PhenoBL has an eye to the future. It acknowledges that challenges of tomorrow will be addressed by multidisciplinary teams working together on complex problems like sustainability, urbanisation and the rise of artificial intelligence.

This approach may also help break down communication barriers. When choosing to view a topic from multiple viewpoints, students can be forced to confront contradictory ways of seeing complex concepts like climate change, migration policies, and food sustainability. By seeing the world in its complexity, students are asked to live within moments of uncertainty and accept diversity as a natural occurrence in 21st Century life.

Nonetheless, PhenoBL also has its challenges. Lähdemäki (2018) has highlighted that teachers and students find it difficult to move from identifying a phenomenon to constructing a manageable interdisciplinary unit of inquiry around it. Teachers need to guide students through finding a problem that is manageable enough to explore but large enough to be analysed from multidisciplinary viewpoints.

Another challenge for educators is balancing student-led inquiry with a continuing need to meet and assess curriculum outcomes. Furthermore, subject-based classes should not be considered to be redundant. In Finland’s case, PhenoBL does not represent a wholesale reform of curriculum design (Symeonidis & Schwartz, 2016). Subject-based classes remain. Rather, the reforms mandate ‘study periods’ during which teachers from multiple disciplines come together to teach one multidisciplinary module per year (Halinen, 2018).


Finnish National Board of Education. (2016). New national core curriculum for basic education: focus on school culture and integrative approach. Retrieved from

Halinen, I. (2018). The new educational curriculum in Finland. In Matthes, M., Pulkkinen, L., Clouder, C., & Heys, B. (Eds.) Improving the Quality of Childhood in Europe (pp. 75-89). Brussels, Belgium: Alliance for Childhood European Network Foundation.

Lähdemäki, J. (2018). Case Study: The Finnish national curriculum 2016—A Co-created National Education Policy. In Cook, J. (Ed.) Sustainability, Human Well-being, and the Future of Education (pp. 397-422). Cham, Switzerland: Palgrave Macmillan.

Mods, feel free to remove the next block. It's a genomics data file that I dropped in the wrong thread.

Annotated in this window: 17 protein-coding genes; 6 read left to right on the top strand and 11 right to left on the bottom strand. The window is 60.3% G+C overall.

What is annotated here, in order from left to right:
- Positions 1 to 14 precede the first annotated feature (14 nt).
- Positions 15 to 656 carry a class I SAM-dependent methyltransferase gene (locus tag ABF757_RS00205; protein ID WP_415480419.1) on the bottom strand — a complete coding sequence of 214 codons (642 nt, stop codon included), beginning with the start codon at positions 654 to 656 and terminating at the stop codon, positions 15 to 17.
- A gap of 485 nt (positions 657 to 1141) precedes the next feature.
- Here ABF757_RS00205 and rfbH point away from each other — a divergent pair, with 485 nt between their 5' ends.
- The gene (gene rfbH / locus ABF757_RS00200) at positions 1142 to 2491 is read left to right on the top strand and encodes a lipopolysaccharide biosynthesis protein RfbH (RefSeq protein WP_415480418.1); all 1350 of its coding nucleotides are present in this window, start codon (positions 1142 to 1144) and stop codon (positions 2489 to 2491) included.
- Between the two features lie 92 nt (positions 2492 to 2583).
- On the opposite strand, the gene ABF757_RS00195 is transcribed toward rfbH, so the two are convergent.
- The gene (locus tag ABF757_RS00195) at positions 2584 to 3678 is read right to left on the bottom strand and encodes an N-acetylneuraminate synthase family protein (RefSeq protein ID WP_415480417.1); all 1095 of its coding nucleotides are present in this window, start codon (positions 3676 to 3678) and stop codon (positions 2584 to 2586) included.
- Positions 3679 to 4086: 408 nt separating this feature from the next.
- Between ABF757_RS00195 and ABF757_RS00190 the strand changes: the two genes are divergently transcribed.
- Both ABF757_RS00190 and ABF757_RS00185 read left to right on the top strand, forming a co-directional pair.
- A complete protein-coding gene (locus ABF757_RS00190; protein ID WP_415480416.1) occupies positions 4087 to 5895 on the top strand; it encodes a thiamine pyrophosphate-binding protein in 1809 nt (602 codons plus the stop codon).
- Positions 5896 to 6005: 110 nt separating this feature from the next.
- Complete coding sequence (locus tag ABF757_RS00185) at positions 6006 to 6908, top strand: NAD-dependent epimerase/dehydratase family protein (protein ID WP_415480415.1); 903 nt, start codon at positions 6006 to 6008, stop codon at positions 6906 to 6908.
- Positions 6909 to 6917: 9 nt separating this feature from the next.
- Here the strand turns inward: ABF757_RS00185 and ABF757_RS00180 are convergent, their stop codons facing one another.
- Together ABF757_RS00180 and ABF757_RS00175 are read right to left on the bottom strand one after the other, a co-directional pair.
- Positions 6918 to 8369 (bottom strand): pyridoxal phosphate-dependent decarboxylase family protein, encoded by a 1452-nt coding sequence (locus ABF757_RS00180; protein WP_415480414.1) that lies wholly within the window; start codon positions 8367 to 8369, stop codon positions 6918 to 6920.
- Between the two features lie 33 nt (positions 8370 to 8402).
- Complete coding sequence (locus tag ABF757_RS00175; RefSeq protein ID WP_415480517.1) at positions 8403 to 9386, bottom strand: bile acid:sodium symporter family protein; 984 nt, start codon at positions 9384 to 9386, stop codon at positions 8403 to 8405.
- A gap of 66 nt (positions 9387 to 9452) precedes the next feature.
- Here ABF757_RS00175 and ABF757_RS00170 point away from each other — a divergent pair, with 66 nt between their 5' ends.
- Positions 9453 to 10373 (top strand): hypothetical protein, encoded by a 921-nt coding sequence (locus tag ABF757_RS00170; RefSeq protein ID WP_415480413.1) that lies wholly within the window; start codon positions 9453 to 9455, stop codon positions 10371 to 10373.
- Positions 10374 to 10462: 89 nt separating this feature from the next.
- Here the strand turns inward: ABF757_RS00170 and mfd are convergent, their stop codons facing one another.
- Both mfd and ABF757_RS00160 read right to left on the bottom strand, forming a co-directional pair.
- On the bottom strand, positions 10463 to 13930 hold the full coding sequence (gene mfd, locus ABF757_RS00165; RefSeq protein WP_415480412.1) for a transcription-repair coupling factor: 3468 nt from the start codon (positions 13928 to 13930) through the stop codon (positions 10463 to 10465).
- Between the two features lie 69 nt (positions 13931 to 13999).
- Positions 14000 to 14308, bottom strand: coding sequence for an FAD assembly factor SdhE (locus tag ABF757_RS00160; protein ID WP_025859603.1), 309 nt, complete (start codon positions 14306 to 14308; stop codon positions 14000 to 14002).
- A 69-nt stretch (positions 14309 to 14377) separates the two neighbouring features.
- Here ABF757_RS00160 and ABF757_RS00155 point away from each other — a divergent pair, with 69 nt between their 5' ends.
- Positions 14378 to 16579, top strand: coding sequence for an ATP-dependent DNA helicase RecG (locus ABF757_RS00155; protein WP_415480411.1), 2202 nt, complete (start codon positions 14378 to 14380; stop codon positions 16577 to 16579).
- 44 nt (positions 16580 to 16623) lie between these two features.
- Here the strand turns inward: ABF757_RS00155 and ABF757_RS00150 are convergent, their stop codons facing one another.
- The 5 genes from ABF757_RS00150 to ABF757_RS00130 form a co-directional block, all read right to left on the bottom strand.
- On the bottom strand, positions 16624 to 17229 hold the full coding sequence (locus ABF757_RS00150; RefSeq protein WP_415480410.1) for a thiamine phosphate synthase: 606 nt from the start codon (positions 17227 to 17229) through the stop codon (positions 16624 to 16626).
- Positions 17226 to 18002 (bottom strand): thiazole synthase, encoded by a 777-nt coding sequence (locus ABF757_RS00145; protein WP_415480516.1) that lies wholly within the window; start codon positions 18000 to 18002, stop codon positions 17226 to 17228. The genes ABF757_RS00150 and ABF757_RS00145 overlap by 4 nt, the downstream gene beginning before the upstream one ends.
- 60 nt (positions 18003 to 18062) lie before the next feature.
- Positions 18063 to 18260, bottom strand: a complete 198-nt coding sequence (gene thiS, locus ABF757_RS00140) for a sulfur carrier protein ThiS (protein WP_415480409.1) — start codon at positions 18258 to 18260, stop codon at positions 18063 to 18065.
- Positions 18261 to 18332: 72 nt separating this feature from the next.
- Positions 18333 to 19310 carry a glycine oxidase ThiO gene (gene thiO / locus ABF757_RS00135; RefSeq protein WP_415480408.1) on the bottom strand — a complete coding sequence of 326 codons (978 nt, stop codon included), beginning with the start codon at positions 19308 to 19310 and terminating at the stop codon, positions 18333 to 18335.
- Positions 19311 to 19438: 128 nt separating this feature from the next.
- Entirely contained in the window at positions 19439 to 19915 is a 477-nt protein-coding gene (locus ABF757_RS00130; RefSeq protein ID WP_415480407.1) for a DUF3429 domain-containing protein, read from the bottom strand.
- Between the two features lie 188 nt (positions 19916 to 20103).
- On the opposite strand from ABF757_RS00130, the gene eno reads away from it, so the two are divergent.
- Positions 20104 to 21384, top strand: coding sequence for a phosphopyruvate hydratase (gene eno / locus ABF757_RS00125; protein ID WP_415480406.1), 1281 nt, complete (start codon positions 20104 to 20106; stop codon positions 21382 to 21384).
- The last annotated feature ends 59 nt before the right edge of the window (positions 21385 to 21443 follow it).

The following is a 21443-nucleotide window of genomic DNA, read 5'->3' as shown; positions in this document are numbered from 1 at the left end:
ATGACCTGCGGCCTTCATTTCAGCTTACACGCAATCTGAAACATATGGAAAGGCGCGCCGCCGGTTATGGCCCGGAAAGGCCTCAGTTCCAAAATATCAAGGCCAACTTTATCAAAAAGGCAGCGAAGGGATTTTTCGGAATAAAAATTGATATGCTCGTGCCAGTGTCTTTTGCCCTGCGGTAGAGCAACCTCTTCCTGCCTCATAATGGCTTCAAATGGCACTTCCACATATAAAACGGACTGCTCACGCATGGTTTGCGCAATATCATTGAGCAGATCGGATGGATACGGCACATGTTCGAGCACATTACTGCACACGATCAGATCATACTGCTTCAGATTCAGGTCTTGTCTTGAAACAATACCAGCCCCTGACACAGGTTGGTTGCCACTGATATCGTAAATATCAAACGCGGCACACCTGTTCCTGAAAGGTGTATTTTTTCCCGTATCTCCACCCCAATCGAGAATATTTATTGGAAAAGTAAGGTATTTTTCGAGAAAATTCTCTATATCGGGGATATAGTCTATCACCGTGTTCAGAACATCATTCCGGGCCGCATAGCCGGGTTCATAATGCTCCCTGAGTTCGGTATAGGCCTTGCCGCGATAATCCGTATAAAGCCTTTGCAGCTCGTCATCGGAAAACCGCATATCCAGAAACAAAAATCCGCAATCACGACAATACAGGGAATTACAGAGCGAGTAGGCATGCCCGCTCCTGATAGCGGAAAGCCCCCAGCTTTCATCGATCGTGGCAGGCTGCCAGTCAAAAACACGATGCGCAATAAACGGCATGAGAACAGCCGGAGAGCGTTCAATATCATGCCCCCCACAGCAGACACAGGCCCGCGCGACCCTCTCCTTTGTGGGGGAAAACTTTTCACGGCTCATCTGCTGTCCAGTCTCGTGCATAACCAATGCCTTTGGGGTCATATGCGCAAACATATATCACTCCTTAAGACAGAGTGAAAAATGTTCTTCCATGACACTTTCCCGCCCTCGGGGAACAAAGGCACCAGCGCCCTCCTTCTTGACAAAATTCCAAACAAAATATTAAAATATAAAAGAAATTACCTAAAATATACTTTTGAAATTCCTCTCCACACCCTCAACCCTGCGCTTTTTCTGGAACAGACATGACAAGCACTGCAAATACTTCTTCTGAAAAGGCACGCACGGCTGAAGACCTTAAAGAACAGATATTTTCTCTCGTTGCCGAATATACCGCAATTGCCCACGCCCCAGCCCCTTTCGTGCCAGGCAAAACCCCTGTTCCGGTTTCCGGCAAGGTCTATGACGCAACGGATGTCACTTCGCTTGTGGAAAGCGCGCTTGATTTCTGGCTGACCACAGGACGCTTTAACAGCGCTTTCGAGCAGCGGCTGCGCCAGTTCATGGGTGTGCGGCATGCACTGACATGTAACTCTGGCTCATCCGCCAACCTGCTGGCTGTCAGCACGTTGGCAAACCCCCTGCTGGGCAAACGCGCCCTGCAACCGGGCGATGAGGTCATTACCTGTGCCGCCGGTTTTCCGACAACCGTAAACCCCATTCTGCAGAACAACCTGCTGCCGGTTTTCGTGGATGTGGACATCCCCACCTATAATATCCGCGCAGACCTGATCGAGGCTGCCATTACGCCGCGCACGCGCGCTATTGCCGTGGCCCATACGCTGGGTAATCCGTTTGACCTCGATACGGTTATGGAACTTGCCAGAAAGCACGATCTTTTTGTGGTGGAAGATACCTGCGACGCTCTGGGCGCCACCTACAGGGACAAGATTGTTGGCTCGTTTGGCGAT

Silander, P. (2015). Digital pedagogy. In Mattila, P. & Silander, P. (Eds.) How to create the school of the future: Revolutionary thinking and design from Finland (pp. 9-26). Oulu, Finland: University of Oulu Center for Internet Excellence.

Symeonidis, V., & Schwarz, J. F. (2016). Phenomenon-based teaching and learning through the pedagogical lenses of phenomenology: The recent curriculum reform in Finland. Forum Oświatowe, 28(2), 31–47.

Tissington, S. (2019). Learning with and through phenomena: An explainer on phenomenon-based learning. Paper presented at the Association of Learning Developers in Higher Education Northern Symposium, Middlesbrough UK. 

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Greg Ashman 03 March 2020

Finland rose to prominence as a destination for education tourism off the back of its performances in the first few rounds of the Programme for International Student Assessment (PISA) in the early 2000s. There was always a bit of wishful thinking and projection involved because many things vary between different education systems, from size to wealth to demography to even the orthography of the native language. So is it hard to pin absolute PISA performance on any specific educational policy. What is clear is that Finland has been in significant decline on PISA since about 2006 and comparing a country with its own past performance at least has the advantage of ironing out some of these other variables. Given this long-term decline, why would we look to a Finnish educational approach adopted in 2016 as a model? I’m not sure.

Lyndsay Scheitel 10 March 2020

An interesting approach to cross- curriculum learning and developing multi-disciplinary thinkers of the future who can apply skills and knowledge from all areas to overcome issues we haven’t even thought to have to plan for yet.
I’d be interested in seeing the program and scaffolding or lesson outlines/plans for these units, including some student work samples to help guide myself (& school) through the planning and implementation process. Using problem based and inquiry based processes what was the real world impact of the unit, where the units presented to a local council or where the units limited to school based assessments. Integrating this type of teaching and learning into NSW stage 4/5 student research project in Science and HISE research project could give schools a clear area to work together and trial this method of teaching.
Would love to see which schools & their units.